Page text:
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I'd like to know more about read performance. My understanding is that when you base your system on Raft, you have to choose one of two operating modes:

- all reads go through the Raft state machine, which means that reading from one node implies talking to at least a quorum of nodes. Consul is an example of this behavior. It provides strong consistency but reduces the performance gain from horizontal scaling. (for Consul at least it's been shown that heavy read loads can cause leadership transitions as the master gets overwhelmed).

- Reads are processed by the local node only. This is fast and scalable but is basically "eventual consistency". A read immediately following a write is not guaranteed to see the write. etcd works this way by default (unless you pass ?quorum=true to your read request)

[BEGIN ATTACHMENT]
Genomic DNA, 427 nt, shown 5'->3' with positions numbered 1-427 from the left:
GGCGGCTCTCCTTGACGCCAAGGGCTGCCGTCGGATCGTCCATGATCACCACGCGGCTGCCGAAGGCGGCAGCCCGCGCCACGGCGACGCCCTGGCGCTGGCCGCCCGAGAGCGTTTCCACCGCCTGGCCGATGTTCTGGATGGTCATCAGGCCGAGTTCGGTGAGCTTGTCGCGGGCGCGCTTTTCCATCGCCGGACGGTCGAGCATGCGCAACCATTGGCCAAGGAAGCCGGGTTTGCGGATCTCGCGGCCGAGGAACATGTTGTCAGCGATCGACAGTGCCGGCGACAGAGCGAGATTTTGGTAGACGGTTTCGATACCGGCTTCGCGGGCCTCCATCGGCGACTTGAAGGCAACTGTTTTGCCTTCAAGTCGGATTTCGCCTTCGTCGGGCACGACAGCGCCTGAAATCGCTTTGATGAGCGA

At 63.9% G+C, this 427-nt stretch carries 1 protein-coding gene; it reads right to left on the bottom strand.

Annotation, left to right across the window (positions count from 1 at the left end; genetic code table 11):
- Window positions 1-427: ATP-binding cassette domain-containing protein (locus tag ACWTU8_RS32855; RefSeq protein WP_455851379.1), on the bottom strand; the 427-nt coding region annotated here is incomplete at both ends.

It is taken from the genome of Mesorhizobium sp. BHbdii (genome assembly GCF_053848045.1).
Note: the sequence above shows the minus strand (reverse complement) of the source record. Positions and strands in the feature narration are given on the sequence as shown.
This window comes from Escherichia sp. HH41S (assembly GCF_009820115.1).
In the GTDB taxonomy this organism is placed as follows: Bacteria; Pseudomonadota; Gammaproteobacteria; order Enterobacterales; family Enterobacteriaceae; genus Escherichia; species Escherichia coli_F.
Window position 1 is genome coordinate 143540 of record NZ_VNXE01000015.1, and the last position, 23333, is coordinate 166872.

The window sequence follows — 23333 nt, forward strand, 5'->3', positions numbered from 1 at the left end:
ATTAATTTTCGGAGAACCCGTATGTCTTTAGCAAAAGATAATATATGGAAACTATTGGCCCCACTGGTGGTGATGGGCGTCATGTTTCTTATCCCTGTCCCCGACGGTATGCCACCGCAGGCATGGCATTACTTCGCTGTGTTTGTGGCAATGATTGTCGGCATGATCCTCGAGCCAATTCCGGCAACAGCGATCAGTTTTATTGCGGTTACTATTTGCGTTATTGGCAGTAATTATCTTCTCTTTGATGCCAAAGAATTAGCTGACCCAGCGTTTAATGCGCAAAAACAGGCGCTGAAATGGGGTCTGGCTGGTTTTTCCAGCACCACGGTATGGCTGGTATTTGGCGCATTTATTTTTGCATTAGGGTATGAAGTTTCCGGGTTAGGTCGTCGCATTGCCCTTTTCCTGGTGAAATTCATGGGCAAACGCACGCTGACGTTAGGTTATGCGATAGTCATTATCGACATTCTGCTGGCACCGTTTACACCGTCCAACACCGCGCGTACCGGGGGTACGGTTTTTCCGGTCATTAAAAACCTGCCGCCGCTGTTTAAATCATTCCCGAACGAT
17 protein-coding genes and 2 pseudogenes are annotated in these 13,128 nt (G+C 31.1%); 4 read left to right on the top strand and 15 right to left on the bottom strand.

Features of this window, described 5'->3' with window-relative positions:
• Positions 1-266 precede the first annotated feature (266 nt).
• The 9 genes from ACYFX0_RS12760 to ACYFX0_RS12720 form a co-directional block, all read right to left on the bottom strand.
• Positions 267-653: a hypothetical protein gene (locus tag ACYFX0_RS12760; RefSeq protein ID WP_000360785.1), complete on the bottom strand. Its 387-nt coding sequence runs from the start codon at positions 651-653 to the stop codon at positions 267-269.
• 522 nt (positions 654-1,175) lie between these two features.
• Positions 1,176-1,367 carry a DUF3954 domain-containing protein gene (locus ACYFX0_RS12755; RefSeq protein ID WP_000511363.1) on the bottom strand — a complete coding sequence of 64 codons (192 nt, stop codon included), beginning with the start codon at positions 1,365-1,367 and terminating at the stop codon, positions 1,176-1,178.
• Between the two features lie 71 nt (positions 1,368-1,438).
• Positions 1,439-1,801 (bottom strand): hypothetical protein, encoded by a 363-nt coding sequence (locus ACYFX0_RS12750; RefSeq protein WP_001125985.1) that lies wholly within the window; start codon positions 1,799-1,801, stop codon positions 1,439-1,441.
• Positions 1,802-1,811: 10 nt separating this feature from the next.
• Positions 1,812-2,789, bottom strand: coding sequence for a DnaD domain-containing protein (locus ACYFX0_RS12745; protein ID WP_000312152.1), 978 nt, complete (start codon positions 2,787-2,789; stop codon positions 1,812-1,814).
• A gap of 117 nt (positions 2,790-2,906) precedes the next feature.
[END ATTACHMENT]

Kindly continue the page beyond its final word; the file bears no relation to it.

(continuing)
How does Kudu behave (or, rather, how is it intended to behave)?

We have a few entries in the FAQ about this: http://getkudu.io/faq.html#what-is-kudus-consistency-model-i... as well as some more in-depth docs: http://getkudu.io/docs/transaction_semantics.html

Basically the short answer, though, is that reads are not done by quorum, but the client can specify if they need "up to date" reads. If they do, currently, we force reads to go to the leader, but have a roadmap for how to read from other replicas (see the Spanner paper for a rough idea how that can work).

This is not totally true. There are ways to ensure a read from a follower sees the latest writes from the same client. You do this by sending the index of a client's write back to the client upon success and the client sends that index to a follower when reading. The follower awaits logs up to that index before servicing the read. Some Raft implementations do this, but clearly it can cause greater latency when switching between writes and reads and still only gets you sequential consistency and not linearizability.

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